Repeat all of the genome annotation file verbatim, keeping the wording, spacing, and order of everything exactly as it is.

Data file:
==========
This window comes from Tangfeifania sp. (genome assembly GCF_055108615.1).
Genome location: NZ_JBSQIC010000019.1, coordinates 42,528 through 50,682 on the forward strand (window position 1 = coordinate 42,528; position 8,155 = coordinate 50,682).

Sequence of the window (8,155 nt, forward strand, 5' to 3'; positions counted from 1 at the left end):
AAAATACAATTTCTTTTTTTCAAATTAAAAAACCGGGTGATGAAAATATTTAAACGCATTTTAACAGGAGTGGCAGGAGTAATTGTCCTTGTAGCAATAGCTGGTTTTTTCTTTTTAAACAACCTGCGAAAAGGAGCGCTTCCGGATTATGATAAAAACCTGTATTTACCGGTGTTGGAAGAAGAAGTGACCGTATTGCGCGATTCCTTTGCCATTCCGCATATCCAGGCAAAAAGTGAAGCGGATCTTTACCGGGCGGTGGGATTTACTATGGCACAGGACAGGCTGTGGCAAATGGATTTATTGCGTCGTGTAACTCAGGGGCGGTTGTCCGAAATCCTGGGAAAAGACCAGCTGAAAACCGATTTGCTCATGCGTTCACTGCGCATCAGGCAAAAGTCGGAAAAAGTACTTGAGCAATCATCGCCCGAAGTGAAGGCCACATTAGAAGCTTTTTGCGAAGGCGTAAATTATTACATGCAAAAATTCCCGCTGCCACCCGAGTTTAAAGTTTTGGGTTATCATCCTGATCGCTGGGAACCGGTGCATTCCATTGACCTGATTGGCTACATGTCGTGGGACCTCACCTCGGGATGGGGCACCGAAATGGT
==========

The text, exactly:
This window comes from Tangfeifania sp. (genome assembly GCF_055108615.1).
Genome location: NZ_JBSQIC010000019.1, coordinates 42,528 through 50,682 on the forward strand (window position 1 = coordinate 42,528; position 8,155 = coordinate 50,682).

Sequence of the window (8,155 nt, forward strand, 5' to 3'; positions counted from 1 at the left end):
AAAATACAATTTCTTTTTTTCAAATTAAAAAACCGGGTGATGAAAATATTTAAACGCATTTTAACAGGAGTGGCAGGAGTAATTGTCCTTGTAGCAATAGCTGGTTTTTTCTTTTTAAACAACCTGCGAAAAGGAGCGCTTCCGGATTATGATAAAAACCTGTATTTACCGGTGTTGGAAGAAGAAGTGACCGTATTGCGCGATTCCTTTGCCATTCCGCATATCCAGGCAAAAAGTGAAGCGGATCTTTACCGGGCGGTGGGATTTACTATGGCACAGGACAGGCTGTGGCAAATGGATTTATTGCGTCGTGTAACTCAGGGGCGGTTGTCCGAAATCCTGGGAAAAGACCAGCTGAAAACCGATTTGCTCATGCGTTCACTGCGCATCAGGCAAAAGTCGGAAAAAGTACTTGAGCAATCATCGCCCGAAGTGAAGGCCACATTAGAAGCTTTTTGCGAAGGCGTAAATTATTACATGCAAAAATTCCCGCTGCCACCCGAGTTTAAAGTTTTGGGTTATCATCCTGATCGCTGGGAACCGGTGCATTCCATTGACCTGATTGGCTACATGTCGTGGGACCTCACCTCGGGATGGGGCACCGAAATGGT